Dozens of Haitian migrants were rescued while trying to reach the … – NPR

NPR’s A Martinez talks to David Goodhue, a reporter with FLKeysNews.com and the Miami Herald, about dozens of Haitian migrants who nearly died Monday while trying to reach the U.S.
A frightening scene played out Monday when more than 200 Haitian migrants attempted to reach the Florida Keys in a floundering sailboat. Border Patrol agents say they rescued dozens of people who nearly died amid high winds and rough seas. Children and even babies were among the rescued. Some of the migrants are now in federal custody; others have been sent back to Haiti. Reporter David Goodhue has been covering this for the Florida Keys News and the Miami Herald. David, the migrants who were on this journey, where are they now?
DAVID GOODHUE: Some are in Border Patrol custody, likely in Marathon, Fla., which is the middle Florida Keys. Others are on a Coast Guard cutter and will probably most likely be sent back to Haiti.
MARTÍNEZ: What kind of shape are they in?
GOODHUE: Some we saw that made land were – seemed OK; others seemed pretty badly dehydrated.
MARTÍNEZ: Yeah. Because I’m watching some of the pictures that you posted or some of the videos that you posted on Twitter. And it just looks like just a frightening, frightening scene. And it kind of just shows their desperation in what they were trying to do.
GOODHUE: Absolutely. I mean – and not to mention – it shouldn’t be overlooked – the weather of the past few days in South Florida has been very windy, very rainy. It’s been raining nonstop since probably about Sunday. So the seas out there were six to 10 feet, more than 25-mile-per-hour winds. So it was a very – must have been a very harrowing journey.
MARTÍNEZ: Do you know if they got medical attention? I’m sure they probably needed at least a little bit.
GOODHUE: They do. Right off the bat, they get checked out. And not only the – not only federal officials, but there were local fire rescue medics on the scene.
MARTÍNEZ: Yeah. As you’ve reported, arrivals like this are becoming a lot more common. Where are people coming from, and why are they traveling to the U.S.?
GOODHUE: They come from – more so from Cuba and from Haiti. Both countries are going through economic and political turmoil not seen in decades for Haiti and a decade for Cuba. Haiti is also experiencing gang violence, fuel shortages and other problems that just make it unsafe for people to stay there.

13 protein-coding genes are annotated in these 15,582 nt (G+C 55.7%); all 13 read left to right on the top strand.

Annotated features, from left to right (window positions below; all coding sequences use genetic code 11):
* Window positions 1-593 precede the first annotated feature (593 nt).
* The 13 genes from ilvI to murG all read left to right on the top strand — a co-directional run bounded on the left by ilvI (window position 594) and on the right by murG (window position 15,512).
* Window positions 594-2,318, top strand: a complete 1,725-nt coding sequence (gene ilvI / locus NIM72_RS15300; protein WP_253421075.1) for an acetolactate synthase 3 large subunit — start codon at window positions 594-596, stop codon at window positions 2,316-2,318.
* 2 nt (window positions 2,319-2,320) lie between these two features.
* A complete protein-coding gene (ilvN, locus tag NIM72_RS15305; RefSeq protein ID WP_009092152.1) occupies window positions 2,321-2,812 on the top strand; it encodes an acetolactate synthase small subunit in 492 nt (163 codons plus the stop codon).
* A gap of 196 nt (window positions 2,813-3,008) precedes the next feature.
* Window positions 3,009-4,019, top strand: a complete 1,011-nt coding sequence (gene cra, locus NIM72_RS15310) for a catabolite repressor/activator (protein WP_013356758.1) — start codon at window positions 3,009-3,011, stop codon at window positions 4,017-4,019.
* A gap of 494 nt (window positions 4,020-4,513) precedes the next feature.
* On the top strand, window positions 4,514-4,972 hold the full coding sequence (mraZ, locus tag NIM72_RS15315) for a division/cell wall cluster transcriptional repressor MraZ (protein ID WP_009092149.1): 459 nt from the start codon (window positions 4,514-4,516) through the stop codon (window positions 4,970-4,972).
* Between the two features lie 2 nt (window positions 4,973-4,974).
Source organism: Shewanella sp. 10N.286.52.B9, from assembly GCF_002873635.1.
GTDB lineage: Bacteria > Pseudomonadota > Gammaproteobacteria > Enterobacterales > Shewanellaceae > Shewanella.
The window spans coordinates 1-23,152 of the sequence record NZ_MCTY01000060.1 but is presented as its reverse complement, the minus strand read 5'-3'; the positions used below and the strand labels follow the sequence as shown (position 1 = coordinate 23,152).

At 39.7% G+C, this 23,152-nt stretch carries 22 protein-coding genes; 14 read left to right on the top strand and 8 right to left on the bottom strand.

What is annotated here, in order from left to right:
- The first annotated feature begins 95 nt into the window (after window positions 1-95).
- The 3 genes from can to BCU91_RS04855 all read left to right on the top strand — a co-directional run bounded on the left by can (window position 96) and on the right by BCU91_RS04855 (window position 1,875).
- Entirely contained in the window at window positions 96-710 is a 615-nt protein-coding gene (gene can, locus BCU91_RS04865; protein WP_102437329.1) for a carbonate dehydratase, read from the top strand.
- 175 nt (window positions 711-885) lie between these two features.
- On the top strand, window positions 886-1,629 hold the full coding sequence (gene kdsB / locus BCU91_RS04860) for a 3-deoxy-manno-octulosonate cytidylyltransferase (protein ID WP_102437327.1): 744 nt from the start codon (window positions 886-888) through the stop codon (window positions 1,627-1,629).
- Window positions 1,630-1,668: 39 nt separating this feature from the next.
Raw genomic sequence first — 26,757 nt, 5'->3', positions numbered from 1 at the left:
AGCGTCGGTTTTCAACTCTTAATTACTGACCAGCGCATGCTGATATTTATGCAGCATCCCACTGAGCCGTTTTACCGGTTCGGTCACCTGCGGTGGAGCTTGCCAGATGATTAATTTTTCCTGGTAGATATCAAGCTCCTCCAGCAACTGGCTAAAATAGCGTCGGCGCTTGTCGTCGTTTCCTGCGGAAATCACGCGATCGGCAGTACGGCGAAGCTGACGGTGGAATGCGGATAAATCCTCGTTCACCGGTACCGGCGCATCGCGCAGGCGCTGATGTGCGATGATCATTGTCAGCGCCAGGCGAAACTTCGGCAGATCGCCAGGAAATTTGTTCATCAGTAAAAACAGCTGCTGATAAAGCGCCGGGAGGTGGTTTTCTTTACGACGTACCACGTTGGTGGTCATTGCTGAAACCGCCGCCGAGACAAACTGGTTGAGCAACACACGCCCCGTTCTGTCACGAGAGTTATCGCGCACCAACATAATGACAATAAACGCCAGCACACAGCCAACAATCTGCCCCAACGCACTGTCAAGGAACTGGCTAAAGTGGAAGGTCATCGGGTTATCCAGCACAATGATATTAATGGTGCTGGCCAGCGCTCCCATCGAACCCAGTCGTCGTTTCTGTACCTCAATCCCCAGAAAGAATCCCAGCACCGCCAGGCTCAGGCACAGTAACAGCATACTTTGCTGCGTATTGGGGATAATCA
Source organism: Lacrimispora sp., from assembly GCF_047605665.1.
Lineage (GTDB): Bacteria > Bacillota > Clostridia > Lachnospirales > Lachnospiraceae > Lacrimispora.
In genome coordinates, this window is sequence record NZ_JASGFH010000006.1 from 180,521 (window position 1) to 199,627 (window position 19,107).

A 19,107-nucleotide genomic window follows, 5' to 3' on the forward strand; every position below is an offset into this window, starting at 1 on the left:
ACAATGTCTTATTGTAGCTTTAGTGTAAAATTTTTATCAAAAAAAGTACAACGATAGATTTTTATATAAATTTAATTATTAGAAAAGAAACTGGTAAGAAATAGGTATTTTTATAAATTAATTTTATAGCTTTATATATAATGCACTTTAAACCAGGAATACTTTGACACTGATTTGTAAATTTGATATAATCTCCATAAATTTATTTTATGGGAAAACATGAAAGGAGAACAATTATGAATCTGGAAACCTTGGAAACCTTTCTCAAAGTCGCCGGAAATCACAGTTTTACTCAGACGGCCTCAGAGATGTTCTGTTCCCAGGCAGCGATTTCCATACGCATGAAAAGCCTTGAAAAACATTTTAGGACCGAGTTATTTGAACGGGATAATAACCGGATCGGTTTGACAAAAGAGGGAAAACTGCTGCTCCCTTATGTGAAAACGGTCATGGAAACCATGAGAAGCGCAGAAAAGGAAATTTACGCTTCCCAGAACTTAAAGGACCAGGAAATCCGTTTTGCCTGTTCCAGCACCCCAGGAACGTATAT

MARTÍNEZ: And how are federal and local officials responding to this, both to this particular incident and to the growing number of arrivals in general?
GOODHUE: Well, the Keys – the Florida Keys has been the main destination point for most of these journeys. Basically, the old wet foot, dry foot policy for Cubans, which was supposed to have gone away in 2017, is unofficially back because there are so many migrants that have come here, they can’t be quickly processed and sent back to Cuba. Plus, the Cuban government is not accepting deportation flights from the United States at the moment. So right now, they’re being released to family and friends, for the most part, with orders to report to federal immigration officials similar to being on probation.
MARTÍNEZ: Considering that we all know how bad the situation is in Haiti and in Cuba, are Border Patrol agents expecting more to come, and are they just making sure that they’ll be ready for them?
GOODHUE: Well, they track things by the fiscal year, which starts in October. And last fiscal year was already the most for Cubans in 10 years – in about 10 years and for Haitians since about 2004. Already this fiscal year, again, that began October 1, if it goes on that track, it’s going to more than double this year. So, yeah, they’re expecting more.
MARTÍNEZ: And one more thing, quickly, David, what’s the response been of the migrants’ home countries?
GOODHUE: I think people are finding that it might be worth making the trip, which federal officials beg people not to do because it’s very dangerous to cross the Florida Straits to get here. But, yeah, more people are encouraged because more people are making it. And so far, a lot of the people who make landfall are not being sent back.
MARTÍNEZ: David Goodhue is a reporter with Florida Keys News and the Miami Herald. David, thanks.
GOODHUE: Thank you.
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